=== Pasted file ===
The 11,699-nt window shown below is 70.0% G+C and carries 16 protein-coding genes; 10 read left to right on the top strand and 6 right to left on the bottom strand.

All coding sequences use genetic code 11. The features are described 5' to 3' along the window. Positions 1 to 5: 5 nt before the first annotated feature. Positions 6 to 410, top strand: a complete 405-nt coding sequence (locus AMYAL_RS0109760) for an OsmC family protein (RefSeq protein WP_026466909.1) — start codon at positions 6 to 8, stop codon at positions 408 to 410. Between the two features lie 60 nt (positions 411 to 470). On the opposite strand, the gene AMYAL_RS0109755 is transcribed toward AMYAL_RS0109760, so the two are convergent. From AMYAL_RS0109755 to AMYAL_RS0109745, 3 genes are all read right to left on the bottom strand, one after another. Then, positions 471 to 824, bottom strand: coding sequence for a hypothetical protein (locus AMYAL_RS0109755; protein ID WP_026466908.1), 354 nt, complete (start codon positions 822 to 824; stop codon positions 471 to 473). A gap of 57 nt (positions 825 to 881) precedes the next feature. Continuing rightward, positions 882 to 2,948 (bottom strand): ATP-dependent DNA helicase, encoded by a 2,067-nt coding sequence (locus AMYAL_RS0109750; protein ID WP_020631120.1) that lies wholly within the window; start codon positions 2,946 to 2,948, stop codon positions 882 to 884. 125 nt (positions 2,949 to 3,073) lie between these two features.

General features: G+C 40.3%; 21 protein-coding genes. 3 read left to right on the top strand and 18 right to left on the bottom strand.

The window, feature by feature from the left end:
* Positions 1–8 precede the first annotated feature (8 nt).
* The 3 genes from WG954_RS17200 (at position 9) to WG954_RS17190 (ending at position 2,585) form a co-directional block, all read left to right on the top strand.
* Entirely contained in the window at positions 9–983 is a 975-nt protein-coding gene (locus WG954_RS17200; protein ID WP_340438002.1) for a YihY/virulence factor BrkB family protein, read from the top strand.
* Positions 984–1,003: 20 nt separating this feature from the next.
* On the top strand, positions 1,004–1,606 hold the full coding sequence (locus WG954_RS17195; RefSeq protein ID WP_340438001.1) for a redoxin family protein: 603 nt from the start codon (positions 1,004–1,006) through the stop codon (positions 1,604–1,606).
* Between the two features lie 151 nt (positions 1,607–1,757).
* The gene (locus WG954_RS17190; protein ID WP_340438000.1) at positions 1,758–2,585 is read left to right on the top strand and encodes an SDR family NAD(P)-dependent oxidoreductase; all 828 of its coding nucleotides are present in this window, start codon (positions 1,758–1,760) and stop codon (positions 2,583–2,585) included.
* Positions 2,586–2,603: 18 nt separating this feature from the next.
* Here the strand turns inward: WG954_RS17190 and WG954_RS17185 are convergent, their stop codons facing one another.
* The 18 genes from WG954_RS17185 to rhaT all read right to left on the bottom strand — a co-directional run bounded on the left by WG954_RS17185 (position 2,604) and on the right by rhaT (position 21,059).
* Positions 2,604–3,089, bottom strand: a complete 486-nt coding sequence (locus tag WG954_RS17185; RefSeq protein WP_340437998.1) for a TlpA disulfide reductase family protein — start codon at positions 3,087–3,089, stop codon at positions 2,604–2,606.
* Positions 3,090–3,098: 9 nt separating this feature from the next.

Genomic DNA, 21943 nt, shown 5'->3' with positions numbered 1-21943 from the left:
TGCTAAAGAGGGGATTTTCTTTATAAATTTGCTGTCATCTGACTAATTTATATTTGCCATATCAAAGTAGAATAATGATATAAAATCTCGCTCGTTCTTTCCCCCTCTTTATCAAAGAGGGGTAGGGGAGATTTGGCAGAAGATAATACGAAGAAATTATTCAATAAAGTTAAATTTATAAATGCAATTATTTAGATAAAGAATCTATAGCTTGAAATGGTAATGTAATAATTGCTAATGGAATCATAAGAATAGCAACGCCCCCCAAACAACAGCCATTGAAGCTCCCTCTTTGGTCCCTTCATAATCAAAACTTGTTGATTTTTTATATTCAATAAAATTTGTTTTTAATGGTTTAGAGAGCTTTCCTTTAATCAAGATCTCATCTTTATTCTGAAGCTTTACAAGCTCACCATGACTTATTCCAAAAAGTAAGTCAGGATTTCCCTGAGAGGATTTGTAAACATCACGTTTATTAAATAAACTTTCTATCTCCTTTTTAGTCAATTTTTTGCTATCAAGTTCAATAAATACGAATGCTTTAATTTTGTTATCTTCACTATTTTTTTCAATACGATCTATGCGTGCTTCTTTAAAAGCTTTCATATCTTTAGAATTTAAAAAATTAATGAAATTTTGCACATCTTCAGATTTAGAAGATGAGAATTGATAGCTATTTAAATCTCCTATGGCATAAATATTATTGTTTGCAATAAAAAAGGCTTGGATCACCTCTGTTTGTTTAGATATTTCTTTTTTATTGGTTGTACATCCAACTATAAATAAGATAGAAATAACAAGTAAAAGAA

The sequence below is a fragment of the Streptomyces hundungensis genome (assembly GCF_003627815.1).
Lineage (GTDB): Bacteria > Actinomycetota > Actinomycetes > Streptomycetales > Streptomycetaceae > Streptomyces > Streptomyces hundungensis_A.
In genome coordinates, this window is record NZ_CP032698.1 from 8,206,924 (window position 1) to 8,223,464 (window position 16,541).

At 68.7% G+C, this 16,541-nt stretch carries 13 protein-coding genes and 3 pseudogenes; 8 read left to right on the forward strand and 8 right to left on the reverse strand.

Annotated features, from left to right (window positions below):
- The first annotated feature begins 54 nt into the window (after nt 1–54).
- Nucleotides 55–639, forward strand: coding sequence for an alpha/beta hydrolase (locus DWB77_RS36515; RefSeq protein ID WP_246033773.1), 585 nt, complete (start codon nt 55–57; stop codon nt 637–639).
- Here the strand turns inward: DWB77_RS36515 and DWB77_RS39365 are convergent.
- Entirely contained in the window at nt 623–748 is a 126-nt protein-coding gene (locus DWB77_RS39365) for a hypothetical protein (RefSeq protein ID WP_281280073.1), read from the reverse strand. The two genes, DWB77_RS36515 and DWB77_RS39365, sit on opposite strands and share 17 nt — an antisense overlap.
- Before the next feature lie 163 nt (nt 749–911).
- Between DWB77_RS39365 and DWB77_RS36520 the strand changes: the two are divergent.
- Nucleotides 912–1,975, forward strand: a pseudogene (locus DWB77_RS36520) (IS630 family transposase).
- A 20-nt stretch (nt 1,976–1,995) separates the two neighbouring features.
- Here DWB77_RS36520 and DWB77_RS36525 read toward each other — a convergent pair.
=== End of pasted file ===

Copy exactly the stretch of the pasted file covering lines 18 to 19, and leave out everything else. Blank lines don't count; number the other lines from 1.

TGCTAAAGAGGGGATTTTCTTTATAAATTTGCTGTCATCTGACTAATTTATATTTGCCATATCAAAGTAGAATAATGATATAAAATCTCGCTCGTTCTTTCCCCCTCTTTATCAAAGAGGGGTAGGGGAGATTTGGCAGAAGATAATACGAAGAAATTATTCAATAAAGTTAAATTTATAAATGCAATTATTTAGATAAAGAATCTATAGCTTGAAATGGTAATGTAATAATTGCTAATGGAATCATAAGAATAGCAACGCCCCCCAAACAACAGCCATTGAAGCTCCCTCTTTGGTCCCTTCATAATCAAAACTTGTTGATTTTTTATATTCAATAAAATTTGTTTTTAATGGTTTAGAGAGCTTTCCTTTAATCAAGATCTCATCTTTATTCTGAAGCTTTACAAGCTCACCATGACTTATTCCAAAAAGTAAGTCAGGATTTCCCTGAGAGGATTTGTAAACATCACGTTTATTAAATAAACTTTCTATCTCCTTTTTAGTCAATTTTTTGCTATCAAGTTCAATAAATACGAATGCTTTAATTTTGTTATCTTCACTATTTTTTTCAATACGATCTATGCGTGCTTCTTTAAAAGCTTTCATATCTTTAGAATTTAAAAAATTAATGAAATTTTGCACATCTTCAGATTTAGAAGATGAGAATTGATAGCTATTTAAATCTCCTATGGCATAAATATTATTGTTTGCAATAAAAAAGGCTTGGATCACCTCTGTTTGTTTAGATATTTCTTTTTTATTGGTTGTACATCCAACTATAAATAAGATAGAAATAACAAGTAAAAGAA

The sequence below is a fragment of the Streptomyces hundungensis genome (assembly GCF_003627815.1).